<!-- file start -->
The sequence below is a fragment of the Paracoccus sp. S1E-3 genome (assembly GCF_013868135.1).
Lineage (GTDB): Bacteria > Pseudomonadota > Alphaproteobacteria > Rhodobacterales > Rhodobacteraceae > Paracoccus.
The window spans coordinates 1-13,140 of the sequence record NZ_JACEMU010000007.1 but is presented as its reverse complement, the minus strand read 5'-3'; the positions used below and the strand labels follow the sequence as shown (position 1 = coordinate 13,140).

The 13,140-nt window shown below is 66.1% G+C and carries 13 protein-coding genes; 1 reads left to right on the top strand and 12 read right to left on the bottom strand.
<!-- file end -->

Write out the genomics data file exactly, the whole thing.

The sequence below is a fragment of the Paracoccus sp. S1E-3 genome (assembly GCF_013868135.1).
Lineage (GTDB): Bacteria > Pseudomonadota > Alphaproteobacteria > Rhodobacterales > Rhodobacteraceae > Paracoccus.
The window spans coordinates 1-13,140 of the sequence record NZ_JACEMU010000007.1 but is presented as its reverse complement, the minus strand read 5'-3'; the positions used below and the strand labels follow the sequence as shown (position 1 = coordinate 13,140).

The 13,140-nt window shown below is 66.1% G+C and carries 13 protein-coding genes; 1 reads left to right on the top strand and 12 read right to left on the bottom strand.